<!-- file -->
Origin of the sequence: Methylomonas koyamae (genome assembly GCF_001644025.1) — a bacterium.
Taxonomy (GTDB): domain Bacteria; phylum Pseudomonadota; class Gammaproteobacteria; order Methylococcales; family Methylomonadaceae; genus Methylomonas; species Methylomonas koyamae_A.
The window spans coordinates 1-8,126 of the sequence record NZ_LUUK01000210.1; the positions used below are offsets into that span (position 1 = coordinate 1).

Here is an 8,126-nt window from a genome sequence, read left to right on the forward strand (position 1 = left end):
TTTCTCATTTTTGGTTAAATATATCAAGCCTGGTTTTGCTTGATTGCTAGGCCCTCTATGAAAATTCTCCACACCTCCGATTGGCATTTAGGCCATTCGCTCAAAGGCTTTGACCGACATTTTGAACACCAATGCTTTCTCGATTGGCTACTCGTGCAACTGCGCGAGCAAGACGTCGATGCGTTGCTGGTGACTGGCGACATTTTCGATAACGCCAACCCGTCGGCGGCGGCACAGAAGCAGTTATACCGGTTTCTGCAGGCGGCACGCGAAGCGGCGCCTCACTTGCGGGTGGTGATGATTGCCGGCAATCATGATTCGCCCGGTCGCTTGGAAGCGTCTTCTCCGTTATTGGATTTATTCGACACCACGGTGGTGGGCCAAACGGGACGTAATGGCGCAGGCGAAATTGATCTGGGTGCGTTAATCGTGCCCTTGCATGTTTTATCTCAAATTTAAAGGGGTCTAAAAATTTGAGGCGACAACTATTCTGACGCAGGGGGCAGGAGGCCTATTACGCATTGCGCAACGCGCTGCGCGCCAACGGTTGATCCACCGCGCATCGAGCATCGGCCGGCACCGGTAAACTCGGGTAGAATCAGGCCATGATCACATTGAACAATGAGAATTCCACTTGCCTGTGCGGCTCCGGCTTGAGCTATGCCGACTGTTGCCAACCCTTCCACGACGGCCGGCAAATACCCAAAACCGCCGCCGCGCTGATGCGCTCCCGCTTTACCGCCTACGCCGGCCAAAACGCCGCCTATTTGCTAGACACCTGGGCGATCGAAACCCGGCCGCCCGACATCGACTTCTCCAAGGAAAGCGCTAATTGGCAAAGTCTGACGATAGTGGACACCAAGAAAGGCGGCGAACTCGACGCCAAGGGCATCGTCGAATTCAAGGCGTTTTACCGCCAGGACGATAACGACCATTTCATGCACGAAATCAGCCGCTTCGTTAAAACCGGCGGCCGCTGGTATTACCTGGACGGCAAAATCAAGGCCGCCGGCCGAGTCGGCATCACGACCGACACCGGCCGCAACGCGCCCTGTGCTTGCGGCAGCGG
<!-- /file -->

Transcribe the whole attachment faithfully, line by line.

Origin of the sequence: Methylomonas koyamae (genome assembly GCF_001644025.1) — a bacterium.
Taxonomy (GTDB): domain Bacteria; phylum Pseudomonadota; class Gammaproteobacteria; order Methylococcales; family Methylomonadaceae; genus Methylomonas; species Methylomonas koyamae_A.
The window spans coordinates 1-8,126 of the sequence record NZ_LUUK01000210.1; the positions used below are offsets into that span (position 1 = coordinate 1).

Here is an 8,126-nt window from a genome sequence, read left to right on the forward strand (position 1 = left end):
TTTCTCATTTTTGGTTAAATATATCAAGCCTGGTTTTGCTTGATTGCTAGGCCCTCTATGAAAATTCTCCACACCTCCGATTGGCATTTAGGCCATTCGCTCAAAGGCTTTGACCGACATTTTGAACACCAATGCTTTCTCGATTGGCTACTCGTGCAACTGCGCGAGCAAGACGTCGATGCGTTGCTGGTGACTGGCGACATTTTCGATAACGCCAACCCGTCGGCGGCGGCACAGAAGCAGTTATACCGGTTTCTGCAGGCGGCACGCGAAGCGGCGCCTCACTTGCGGGTGGTGATGATTGCCGGCAATCATGATTCGCCCGGTCGCTTGGAAGCGTCTTCTCCGTTATTGGATTTATTCGACACCACGGTGGTGGGCCAAACGGGACGTAATGGCGCAGGCGAAATTGATCTGGGTGCGTTAATCGTGCCCTTGCATGTTTTATCTCAAATTTAAAGGGGTCTAAAAATTTGAGGCGACAACTATTCTGACGCAGGGGGCAGGAGGCCTATTACGCATTGCGCAACGCGCTGCGCGCCAACGGTTGATCCACCGCGCATCGAGCATCGGCCGGCACCGGTAAACTCGGGTAGAATCAGGCCATGATCACATTGAACAATGAGAATTCCACTTGCCTGTGCGGCTCCGGCTTGAGCTATGCCGACTGTTGCCAACCCTTCCACGACGGCCGGCAAATACCCAAAACCGCCGCCGCGCTGATGCGCTCCCGCTTTACCGCCTACGCCGGCCAAAACGCCGCCTATTTGCTAGACACCTGGGCGATCGAAACCCGGCCGCCCGACATCGACTTCTCCAAGGAAAGCGCTAATTGGCAAAGTCTGACGATAGTGGACACCAAGAAAGGCGGCGAACTCGACGCCAAGGGCATCGTCGAATTCAAGGCGTTTTACCGCCAGGACGATAACGACCATTTCATGCACGAAATCAGCCGCTTCGTTAAAACCGGCGGCCGCTGGTATTACCTGGACGGCAAAATCAAGGCCGCCGGCCGAGTCGGCATCACGACCGACACCGGCCGCAACGCGCCCTGTGCTTGCGGCAGCGG